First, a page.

Autism and writing what you know

I give a writing craft workshop called Write What Your Family Knows. The concept is partly about research, partly about a writer’s life. By mining my family’s interests or careers, I have instant access to a (mostly) inexhaustible source of expert information.

Do I want an alpha hero? Little brother is an Army retiree. Do I need a teen character to have a fun hobby? Just say “anime” to my baby girl, and I’m her captive audience for hours. These conversations are two-for-one; I get fabulous research and an opportunity to involve my family in my writing.

But here comes the tricky part. There is an ethical dilemma when using what my friends or family knows. Have they revealed something they might later regret if it appears in a book? Might readers assume that a character’s fictional belief or behavior belongs to one of my loved ones?

Which brings me to…autism.

I am an autism mom. I’ve rarely talked about that outside of close friends and family–believing it’s my daughter’s story to tell, not mine. In the early years after her diagnosis, she would’ve agreed. She simply didn’t want it discussed. But she’s reversed that stance in her adulthood. It was partially through her encouragement that I wrote a YA contemporary with a main character on the autism spectrum.

Fade to Us released in February. It’s a story about a newly-blended family with two teen stepsisters. Natalie has Aspergers. Brooke is neurotypical (“allistic”) and is the sole POV character. The reader gets to learn about Natalie through the mostly-reliable and well-meaning Brooke.

I bumped up against the ethical dilemma as I was creating Natalie. I wanted her to be a sympathetic, flawed, multi-dimensional teen on the autism spectrum. But Natalie couldn’t be a clone of my child, and I wanted Dear Daughter 2 to be clear about that.

Here are some of the steps I took to create a character who was both realistic and not my daughter.

  • Pets: A big, visible personality difference is Natalie’s love of dogs.  DD2 is more of a cat person. This might seem insignificant, but it was huge for us. If you ask my daughter how she knows Natalie isn’t a clone, the immediate response is “Natalie likes dogs.”
  • Physical appearance: I made their physical differences striking. Tall versus short. Waist-length ponytail versus short bob. Brown eyes versus blue.
  • Birth order: DD2 is the youngest in a family of four. Natalie has spent 15 years as an only child of divorced parents. Then, in the space of a few months, she becomes a middle child, with an older stepsister and a baby half-brother. This new reality feeds the main subplot–since routines are critically important to most people on the spectrum.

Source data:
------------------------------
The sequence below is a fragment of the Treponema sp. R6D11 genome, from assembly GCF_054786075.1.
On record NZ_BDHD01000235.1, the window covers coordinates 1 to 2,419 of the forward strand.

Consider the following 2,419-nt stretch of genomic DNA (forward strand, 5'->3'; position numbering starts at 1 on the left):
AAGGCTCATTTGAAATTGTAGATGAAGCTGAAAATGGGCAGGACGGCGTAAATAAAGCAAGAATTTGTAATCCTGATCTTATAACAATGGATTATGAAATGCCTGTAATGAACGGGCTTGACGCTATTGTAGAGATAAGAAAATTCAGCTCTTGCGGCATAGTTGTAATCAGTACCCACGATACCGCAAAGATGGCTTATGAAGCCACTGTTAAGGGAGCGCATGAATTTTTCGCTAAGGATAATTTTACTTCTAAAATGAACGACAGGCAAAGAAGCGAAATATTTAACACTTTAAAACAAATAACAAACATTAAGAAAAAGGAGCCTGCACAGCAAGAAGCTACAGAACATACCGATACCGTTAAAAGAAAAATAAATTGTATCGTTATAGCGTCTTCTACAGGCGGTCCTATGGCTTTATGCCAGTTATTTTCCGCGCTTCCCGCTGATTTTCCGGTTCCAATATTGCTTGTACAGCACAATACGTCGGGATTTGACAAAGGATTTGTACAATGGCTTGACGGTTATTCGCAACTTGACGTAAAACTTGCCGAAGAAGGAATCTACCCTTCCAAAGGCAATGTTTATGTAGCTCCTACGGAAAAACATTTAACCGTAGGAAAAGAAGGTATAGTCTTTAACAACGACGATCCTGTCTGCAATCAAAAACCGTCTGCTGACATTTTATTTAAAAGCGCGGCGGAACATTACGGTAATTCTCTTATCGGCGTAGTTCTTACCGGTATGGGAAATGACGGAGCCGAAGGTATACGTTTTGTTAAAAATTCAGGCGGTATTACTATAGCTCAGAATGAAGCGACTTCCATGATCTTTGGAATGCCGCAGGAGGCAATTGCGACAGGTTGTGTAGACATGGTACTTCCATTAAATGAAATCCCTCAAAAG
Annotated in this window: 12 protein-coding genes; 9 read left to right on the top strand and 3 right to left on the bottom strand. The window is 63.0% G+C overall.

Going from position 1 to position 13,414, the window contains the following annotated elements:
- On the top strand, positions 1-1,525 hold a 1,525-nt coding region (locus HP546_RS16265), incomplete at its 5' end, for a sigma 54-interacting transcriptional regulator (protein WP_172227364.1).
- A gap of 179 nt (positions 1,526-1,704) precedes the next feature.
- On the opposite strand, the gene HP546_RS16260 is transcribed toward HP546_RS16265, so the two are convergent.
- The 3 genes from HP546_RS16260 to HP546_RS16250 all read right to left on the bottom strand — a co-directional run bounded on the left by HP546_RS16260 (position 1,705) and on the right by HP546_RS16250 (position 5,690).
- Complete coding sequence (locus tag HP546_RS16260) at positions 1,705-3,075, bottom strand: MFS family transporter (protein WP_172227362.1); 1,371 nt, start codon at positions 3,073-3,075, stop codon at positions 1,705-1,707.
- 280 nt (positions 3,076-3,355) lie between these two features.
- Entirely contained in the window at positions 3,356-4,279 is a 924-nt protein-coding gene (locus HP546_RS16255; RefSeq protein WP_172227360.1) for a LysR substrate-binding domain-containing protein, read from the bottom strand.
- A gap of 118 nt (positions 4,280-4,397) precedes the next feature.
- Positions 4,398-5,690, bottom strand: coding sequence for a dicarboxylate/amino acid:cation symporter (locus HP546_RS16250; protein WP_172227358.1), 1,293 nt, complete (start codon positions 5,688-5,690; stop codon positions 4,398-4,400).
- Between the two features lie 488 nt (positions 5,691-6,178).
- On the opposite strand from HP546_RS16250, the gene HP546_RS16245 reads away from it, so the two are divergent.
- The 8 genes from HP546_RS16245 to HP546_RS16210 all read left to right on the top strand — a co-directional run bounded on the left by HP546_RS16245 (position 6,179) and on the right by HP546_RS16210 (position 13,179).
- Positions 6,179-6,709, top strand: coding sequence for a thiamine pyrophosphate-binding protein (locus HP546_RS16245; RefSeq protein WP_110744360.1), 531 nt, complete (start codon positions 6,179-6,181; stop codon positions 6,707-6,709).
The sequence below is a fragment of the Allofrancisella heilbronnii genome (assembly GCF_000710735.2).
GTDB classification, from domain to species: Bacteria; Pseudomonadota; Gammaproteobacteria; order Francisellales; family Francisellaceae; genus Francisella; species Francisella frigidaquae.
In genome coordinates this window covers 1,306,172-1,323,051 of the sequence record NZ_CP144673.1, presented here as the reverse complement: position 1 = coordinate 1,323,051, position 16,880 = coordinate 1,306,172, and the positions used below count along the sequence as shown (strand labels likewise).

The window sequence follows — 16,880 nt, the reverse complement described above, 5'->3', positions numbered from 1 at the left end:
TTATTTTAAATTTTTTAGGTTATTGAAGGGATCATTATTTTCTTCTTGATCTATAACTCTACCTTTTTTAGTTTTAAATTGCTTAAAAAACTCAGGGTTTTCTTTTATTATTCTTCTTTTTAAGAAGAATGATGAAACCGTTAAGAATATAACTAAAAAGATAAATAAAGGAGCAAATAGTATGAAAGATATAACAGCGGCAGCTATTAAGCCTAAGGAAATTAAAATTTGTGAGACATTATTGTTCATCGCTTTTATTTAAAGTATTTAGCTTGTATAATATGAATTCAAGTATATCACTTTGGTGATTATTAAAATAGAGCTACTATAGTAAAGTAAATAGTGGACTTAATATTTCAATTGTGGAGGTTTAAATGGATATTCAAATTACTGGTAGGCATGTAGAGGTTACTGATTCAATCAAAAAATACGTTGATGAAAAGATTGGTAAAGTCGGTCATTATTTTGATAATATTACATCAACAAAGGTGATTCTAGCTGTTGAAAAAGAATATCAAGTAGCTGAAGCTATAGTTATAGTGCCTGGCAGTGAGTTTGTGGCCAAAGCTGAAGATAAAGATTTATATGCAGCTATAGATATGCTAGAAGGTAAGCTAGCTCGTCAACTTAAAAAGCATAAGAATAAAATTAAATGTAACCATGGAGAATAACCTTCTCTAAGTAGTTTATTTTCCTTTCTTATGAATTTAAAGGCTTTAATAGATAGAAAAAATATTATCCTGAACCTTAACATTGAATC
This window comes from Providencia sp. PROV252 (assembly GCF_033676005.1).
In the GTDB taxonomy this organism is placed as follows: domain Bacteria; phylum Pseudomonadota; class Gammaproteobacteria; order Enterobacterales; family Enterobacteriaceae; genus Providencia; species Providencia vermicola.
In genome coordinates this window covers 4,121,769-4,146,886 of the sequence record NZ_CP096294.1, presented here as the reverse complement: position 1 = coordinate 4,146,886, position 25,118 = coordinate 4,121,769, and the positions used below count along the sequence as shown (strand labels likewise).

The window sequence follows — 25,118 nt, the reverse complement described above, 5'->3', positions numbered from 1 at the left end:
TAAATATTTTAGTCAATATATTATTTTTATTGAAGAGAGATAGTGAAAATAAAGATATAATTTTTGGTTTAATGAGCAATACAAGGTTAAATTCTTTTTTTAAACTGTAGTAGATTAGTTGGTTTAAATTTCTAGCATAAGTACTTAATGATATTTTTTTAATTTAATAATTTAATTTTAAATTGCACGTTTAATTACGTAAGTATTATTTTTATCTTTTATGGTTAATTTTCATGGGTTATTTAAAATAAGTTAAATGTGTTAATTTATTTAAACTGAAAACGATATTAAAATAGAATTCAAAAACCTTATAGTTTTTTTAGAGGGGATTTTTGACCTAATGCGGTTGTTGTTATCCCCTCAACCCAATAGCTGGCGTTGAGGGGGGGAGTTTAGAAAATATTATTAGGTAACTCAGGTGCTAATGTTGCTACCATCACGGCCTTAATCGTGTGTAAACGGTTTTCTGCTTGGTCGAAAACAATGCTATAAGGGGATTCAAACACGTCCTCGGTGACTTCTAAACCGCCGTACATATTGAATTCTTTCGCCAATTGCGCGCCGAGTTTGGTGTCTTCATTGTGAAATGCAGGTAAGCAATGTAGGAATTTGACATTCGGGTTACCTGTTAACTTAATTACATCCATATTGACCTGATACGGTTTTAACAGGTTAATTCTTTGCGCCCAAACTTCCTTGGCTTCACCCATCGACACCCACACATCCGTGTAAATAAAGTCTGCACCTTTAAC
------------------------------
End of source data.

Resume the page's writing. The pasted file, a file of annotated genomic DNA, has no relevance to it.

No matter how hard I tried, though, there had to be some high-level commonalities. Big Sister is overly protective of Little Sister. A person with Aspergers is often a loner, speaks with gorgeous diction, and has an excellent memory and a great sense of humor. Some children on the spectrum will experience melt-downs. Many want loving connections but struggle with how to express what they need.

DD2 served as my sensitivity reader. And despite knowing that I’d tried to keep their personalities distinct, there was an instance where she couldn’t tell. In one scene, Natalie’s father and stepmother are having a brutally-honest argument about how to manage her behavior.  When DD2 came across that scene, I received a text.

HER: Mom, is that how you feel about me? 

ME [blinking back tears]: No! I will never put my private feelings about you in a book.


Have you had a similar experience with writing what your family knows? If so, how did you make it clear to them that your fictional character was fictional? Leave a comment and share your advice.

April is Autism Awareness Month. How has autism touched your life? Tell us what you’re willing to share; one commenter will win a copy of Fade to Us (print or e-book.)


Elizabeth Langston is a YA romance author. Set in a summer musical theater camp, her book Fade to Us (writing as Julia Day) tells the story of a teen, her autistic stepsister, and the boy they both like–in different ways. Learn more about Julia/Elizabeth at .

18 responses to “Autism and writing what you know”

  1. Rebekah Simmers says:

    Excellent post. This is something that I have thought about a lot with my writing. My WIP deals with military families, though set in medieval times, so that allows me to use my experiences as a basis, while making them appropriate for the time period. Several of my characters have traits from people that I know in real life, but like you said, I think it is important to use them as inspiration and not literally. I have five children, three of who are high functioning on the spectrum. Another testing for Asp. or ADD. I’ve drawn some from this family dynamic/experience and I hope to use what is beautiful and powerful from it, if that makes sense.

    • Julia Day says:

      It makes complete sense to me. You have to find a delicate balance, between creating a character who embodies what you know is true and using your knowledge in an exploitive way. The thing is, though, that once you know it could be a problem, you’re on the path to solving it.